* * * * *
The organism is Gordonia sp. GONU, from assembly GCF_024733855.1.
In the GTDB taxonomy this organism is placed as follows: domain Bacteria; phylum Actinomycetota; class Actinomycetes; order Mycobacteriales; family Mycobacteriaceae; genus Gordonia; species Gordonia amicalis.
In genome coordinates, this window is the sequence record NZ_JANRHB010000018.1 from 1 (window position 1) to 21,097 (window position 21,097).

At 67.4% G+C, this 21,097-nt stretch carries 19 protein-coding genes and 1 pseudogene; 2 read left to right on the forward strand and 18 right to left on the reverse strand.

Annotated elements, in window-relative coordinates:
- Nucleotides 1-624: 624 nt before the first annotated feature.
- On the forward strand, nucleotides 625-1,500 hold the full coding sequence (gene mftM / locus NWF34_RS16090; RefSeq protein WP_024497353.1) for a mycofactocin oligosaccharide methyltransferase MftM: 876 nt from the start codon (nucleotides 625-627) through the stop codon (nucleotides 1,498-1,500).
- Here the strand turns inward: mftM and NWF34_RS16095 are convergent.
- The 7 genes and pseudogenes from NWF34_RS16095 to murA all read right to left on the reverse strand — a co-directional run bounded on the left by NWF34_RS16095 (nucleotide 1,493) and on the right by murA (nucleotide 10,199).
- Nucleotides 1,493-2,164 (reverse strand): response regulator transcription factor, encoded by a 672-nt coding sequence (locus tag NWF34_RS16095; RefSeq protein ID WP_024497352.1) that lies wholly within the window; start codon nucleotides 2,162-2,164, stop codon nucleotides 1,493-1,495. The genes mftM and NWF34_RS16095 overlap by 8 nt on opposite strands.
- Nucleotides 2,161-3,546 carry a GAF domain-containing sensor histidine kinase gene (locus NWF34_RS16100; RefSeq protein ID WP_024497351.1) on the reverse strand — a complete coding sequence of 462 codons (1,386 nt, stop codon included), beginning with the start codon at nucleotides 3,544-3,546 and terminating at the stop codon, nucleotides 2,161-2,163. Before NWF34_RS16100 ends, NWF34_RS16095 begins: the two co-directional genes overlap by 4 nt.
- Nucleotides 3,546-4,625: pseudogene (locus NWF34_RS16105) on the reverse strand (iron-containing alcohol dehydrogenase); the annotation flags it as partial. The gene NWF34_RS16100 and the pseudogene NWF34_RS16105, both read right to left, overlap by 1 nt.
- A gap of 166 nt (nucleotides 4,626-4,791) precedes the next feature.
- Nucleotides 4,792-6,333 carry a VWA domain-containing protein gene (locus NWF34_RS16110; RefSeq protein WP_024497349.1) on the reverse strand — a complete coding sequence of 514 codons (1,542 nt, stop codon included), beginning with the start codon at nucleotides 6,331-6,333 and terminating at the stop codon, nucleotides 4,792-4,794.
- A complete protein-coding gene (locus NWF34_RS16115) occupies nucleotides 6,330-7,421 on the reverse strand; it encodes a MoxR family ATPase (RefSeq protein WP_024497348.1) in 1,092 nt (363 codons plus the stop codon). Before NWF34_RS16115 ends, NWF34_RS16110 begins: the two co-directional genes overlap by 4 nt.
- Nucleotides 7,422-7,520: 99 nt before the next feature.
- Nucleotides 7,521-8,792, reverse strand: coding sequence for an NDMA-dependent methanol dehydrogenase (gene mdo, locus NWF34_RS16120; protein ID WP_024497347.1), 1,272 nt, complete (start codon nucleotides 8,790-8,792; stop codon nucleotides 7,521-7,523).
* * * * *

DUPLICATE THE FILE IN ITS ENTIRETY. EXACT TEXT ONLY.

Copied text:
The organism is Gordonia sp. GONU, from assembly GCF_024733855.1.
In the GTDB taxonomy this organism is placed as follows: domain Bacteria; phylum Actinomycetota; class Actinomycetes; order Mycobacteriales; family Mycobacteriaceae; genus Gordonia; species Gordonia amicalis.
In genome coordinates, this window is the sequence record NZ_JANRHB010000018.1 from 1 (window position 1) to 21,097 (window position 21,097).

At 67.4% G+C, this 21,097-nt stretch carries 19 protein-coding genes and 1 pseudogene; 2 read left to right on the forward strand and 18 right to left on the reverse strand.

Annotated elements, in window-relative coordinates:
- Nucleotides 1-624: 624 nt before the first annotated feature.
- On the forward strand, nucleotides 625-1,500 hold the full coding sequence (gene mftM / locus NWF34_RS16090; RefSeq protein WP_024497353.1) for a mycofactocin oligosaccharide methyltransferase MftM: 876 nt from the start codon (nucleotides 625-627) through the stop codon (nucleotides 1,498-1,500).
- Here the strand turns inward: mftM and NWF34_RS16095 are convergent.
- The 7 genes and pseudogenes from NWF34_RS16095 to murA all read right to left on the reverse strand — a co-directional run bounded on the left by NWF34_RS16095 (nucleotide 1,493) and on the right by murA (nucleotide 10,199).
- Nucleotides 1,493-2,164 (reverse strand): response regulator transcription factor, encoded by a 672-nt coding sequence (locus tag NWF34_RS16095; RefSeq protein ID WP_024497352.1) that lies wholly within the window; start codon nucleotides 2,162-2,164, stop codon nucleotides 1,493-1,495. The genes mftM and NWF34_RS16095 overlap by 8 nt on opposite strands.
- Nucleotides 2,161-3,546 carry a GAF domain-containing sensor histidine kinase gene (locus NWF34_RS16100; RefSeq protein ID WP_024497351.1) on the reverse strand — a complete coding sequence of 462 codons (1,386 nt, stop codon included), beginning with the start codon at nucleotides 3,544-3,546 and terminating at the stop codon, nucleotides 2,161-2,163. Before NWF34_RS16100 ends, NWF34_RS16095 begins: the two co-directional genes overlap by 4 nt.
- Nucleotides 3,546-4,625: pseudogene (locus NWF34_RS16105) on the reverse strand (iron-containing alcohol dehydrogenase); the annotation flags it as partial. The gene NWF34_RS16100 and the pseudogene NWF34_RS16105, both read right to left, overlap by 1 nt.
- A gap of 166 nt (nucleotides 4,626-4,791) precedes the next feature.
- Nucleotides 4,792-6,333 carry a VWA domain-containing protein gene (locus NWF34_RS16110; RefSeq protein WP_024497349.1) on the reverse strand — a complete coding sequence of 514 codons (1,542 nt, stop codon included), beginning with the start codon at nucleotides 6,331-6,333 and terminating at the stop codon, nucleotides 4,792-4,794.
- A complete protein-coding gene (locus NWF34_RS16115) occupies nucleotides 6,330-7,421 on the reverse strand; it encodes a MoxR family ATPase (RefSeq protein WP_024497348.1) in 1,092 nt (363 codons plus the stop codon). Before NWF34_RS16115 ends, NWF34_RS16110 begins: the two co-directional genes overlap by 4 nt.
- Nucleotides 7,422-7,520: 99 nt before the next feature.
- Nucleotides 7,521-8,792, reverse strand: coding sequence for an NDMA-dependent methanol dehydrogenase (gene mdo, locus NWF34_RS16120; protein ID WP_024497347.1), 1,272 nt, complete (start codon nucleotides 8,790-8,792; stop codon nucleotides 7,521-7,523).